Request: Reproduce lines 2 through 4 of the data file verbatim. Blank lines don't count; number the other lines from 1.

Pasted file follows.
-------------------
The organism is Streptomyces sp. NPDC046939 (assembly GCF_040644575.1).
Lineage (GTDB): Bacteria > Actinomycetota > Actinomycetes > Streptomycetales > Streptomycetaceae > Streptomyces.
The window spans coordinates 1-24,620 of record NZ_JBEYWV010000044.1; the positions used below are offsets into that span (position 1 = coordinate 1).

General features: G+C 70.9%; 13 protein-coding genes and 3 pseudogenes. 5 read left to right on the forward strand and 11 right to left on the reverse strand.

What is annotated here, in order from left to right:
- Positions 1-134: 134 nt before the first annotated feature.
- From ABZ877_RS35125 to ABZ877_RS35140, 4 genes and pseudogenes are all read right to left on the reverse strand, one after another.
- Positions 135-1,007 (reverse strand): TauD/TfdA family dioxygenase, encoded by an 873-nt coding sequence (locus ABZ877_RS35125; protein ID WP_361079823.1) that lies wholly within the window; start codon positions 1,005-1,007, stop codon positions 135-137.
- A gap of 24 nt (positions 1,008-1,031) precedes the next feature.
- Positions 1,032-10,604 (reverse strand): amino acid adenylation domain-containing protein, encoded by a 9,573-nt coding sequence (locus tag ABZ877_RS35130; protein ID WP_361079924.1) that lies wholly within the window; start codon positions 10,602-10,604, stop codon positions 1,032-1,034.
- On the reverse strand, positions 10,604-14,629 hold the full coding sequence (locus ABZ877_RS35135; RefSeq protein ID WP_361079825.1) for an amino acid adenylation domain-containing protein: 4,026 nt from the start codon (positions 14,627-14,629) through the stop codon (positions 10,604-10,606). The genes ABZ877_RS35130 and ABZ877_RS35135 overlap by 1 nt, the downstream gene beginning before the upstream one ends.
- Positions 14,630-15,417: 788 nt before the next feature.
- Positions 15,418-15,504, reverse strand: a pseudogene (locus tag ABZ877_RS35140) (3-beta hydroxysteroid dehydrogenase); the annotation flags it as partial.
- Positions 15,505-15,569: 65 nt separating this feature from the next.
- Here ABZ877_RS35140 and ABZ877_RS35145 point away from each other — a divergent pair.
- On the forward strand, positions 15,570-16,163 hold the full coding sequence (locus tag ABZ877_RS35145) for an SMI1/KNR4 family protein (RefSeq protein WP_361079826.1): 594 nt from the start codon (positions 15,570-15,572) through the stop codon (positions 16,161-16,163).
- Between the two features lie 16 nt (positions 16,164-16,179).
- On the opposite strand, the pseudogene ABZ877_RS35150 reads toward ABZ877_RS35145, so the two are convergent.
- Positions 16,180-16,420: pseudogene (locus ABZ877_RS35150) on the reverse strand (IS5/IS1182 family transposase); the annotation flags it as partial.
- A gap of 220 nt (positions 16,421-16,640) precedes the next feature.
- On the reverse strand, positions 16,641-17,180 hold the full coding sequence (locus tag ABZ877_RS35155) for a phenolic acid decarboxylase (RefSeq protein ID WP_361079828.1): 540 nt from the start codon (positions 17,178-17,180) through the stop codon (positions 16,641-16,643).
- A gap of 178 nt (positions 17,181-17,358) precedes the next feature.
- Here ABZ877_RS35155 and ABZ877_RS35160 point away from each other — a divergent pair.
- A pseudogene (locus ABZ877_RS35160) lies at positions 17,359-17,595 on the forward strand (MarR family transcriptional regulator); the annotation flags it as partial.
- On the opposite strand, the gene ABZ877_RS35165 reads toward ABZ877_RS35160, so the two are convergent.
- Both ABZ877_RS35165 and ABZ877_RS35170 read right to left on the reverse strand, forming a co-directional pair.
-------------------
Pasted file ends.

Lineage (GTDB): Bacteria > Actinomycetota > Actinomycetes > Streptomycetales > Streptomycetaceae > Streptomyces.
The window spans coordinates 1-24,620 of record NZ_JBEYWV010000044.1; the positions used below are offsets into that span (position 1 = coordinate 1).

General features: G+C 70.9%; 13 protein-coding genes and 3 pseudogenes. 5 read left to right on the forward strand and 11 right to left on the reverse strand.